Mortgage Rates, Done With the Pandemic, Rise to 2019 Levels on Fed Exit
The U.S. hasn’t yet emerged from the Covid-19 pandemic, with deaths still exceeding more than 2,000 a day, but mortgage rates have returned to a level last seen seven months before the discovery of the novel coronavirus.
The average U.S. rate for a 30-year fixed mortgage rose to 3.92% this week, the highest since May 2019, after jumping nearly a quarter of a percentage point from last week’s 3.69%, Freddie Mac said in a report on Thursday. The average rate for a 15-year home loan is 3.15%, the highest since 2020’s first week.
Rates are rising as the bond markets lose their biggest buyer – the Federal Reserve, which had been purchasing $120 billion of Treasuries and mortgage-backed securities a month to keep credit flowing during the pandemic. The Fed has been winding down its purchases since early November and said it plans to end the program in early March.
“The Fed stepping away from the marketplace is making things worse for homebuyers,” said Keith Gumbinger, a vice president at HSH.com, a mortgage research firm. “When you add the Fed taper to all the other factors, like a strong economy, rising wages, and inflation, you get higher mortgage rates.”
Rates are rising faster than predicted by any major housing forecaster. Including the data from this week’s report, the average since the beginning of the year is 3.56%, based on the Freddie Mac data. That’s higher than the prediction of a 3.4% first-quarter average from the National Association of Realtors and the 3.5% forecasted by Fannie Mae.
U.S. home-loan rates are set by the returns the investors in mortgage-backed securities are willing to accept for their investments. When demand drops, yields tend to rise, pushing mortgage rates up, said Gumbinger.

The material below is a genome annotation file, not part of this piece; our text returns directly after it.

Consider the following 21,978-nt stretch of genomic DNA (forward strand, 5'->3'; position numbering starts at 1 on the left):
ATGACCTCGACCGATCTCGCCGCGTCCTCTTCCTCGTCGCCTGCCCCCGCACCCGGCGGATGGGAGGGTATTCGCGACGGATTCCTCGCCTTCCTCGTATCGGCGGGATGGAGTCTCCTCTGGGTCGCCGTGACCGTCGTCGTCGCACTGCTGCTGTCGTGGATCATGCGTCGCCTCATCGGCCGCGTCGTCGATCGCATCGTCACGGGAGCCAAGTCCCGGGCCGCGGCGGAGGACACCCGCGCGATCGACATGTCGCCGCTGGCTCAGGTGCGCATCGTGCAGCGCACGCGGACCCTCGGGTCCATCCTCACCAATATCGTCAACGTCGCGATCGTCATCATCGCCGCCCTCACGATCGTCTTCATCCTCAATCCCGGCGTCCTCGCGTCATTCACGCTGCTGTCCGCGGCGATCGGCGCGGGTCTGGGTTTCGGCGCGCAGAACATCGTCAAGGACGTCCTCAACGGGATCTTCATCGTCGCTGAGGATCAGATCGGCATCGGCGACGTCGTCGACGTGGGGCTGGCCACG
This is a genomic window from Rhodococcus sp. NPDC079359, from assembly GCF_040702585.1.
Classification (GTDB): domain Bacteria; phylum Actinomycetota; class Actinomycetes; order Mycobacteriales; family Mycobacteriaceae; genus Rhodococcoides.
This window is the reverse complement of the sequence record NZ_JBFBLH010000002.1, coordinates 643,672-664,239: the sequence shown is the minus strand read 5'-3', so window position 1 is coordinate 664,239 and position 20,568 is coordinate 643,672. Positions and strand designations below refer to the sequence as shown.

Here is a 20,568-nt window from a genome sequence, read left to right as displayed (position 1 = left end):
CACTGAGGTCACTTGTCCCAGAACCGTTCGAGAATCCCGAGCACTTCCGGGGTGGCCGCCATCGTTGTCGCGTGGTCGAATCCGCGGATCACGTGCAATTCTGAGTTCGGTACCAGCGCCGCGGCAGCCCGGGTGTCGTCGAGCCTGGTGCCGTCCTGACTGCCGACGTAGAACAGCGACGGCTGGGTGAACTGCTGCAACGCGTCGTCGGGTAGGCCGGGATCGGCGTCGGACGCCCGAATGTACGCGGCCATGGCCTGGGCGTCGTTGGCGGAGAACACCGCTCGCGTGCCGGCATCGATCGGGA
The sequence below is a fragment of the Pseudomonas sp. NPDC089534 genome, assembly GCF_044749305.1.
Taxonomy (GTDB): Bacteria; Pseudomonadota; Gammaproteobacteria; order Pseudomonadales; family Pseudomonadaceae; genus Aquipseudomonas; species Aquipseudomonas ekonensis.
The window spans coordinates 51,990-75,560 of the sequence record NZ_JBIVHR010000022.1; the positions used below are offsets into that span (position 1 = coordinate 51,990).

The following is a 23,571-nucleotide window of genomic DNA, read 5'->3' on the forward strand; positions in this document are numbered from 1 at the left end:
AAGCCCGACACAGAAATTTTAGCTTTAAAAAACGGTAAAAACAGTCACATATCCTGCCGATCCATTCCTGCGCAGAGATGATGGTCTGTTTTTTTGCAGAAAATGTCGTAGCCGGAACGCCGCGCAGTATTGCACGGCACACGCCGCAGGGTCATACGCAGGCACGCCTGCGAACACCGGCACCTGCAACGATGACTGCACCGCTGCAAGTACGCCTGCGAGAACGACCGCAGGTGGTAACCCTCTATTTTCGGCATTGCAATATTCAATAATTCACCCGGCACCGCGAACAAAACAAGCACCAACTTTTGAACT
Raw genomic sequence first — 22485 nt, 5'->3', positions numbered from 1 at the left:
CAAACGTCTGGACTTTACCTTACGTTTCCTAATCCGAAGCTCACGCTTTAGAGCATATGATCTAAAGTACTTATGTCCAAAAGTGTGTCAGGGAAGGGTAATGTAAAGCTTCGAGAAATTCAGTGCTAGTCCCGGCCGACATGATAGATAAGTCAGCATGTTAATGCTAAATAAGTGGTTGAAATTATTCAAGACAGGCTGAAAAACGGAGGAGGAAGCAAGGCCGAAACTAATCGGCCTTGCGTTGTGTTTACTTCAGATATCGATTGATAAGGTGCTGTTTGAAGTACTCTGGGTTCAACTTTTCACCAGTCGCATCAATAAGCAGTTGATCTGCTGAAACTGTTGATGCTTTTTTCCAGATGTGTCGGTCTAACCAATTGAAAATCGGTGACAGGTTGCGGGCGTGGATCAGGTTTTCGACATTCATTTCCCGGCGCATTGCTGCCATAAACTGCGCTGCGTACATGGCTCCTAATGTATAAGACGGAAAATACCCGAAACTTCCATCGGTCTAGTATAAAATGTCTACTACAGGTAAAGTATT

“It’s basic supply and demand,” Gumbinger said. “If there’s lots of demand for bonds, that can drive yields down. When demand drops, in order to attract investors to spend their hard-earned dollars, bond yields have to rise, which pushes mortgage rates up.”
The Fed’s entry into the mortgage market in March 2020, as the pandemic first started hitting the U.S. economy, drove rates below 3% for the first time ever four months later.
After hitting more than a dozen new lows during 2020, the rate reached the lowest ever recorded in the Freddie Mac series that goes back to 1971: 2.65% in 2021’s first week.
Kathleen Howley has more than 20 years of experience reporting on the housing and mortgage markets for Bloomberg, Forbes and HousingWire. She earned the Gerald Loeb Award for Distinguished Business and Financial Journalism in 2008 for coverage of the financial crisis, plus awards from the New York Press Club and National Association of Real Estate Editors. She holds a degree in journalism from the University of Massachusetts, Amherst.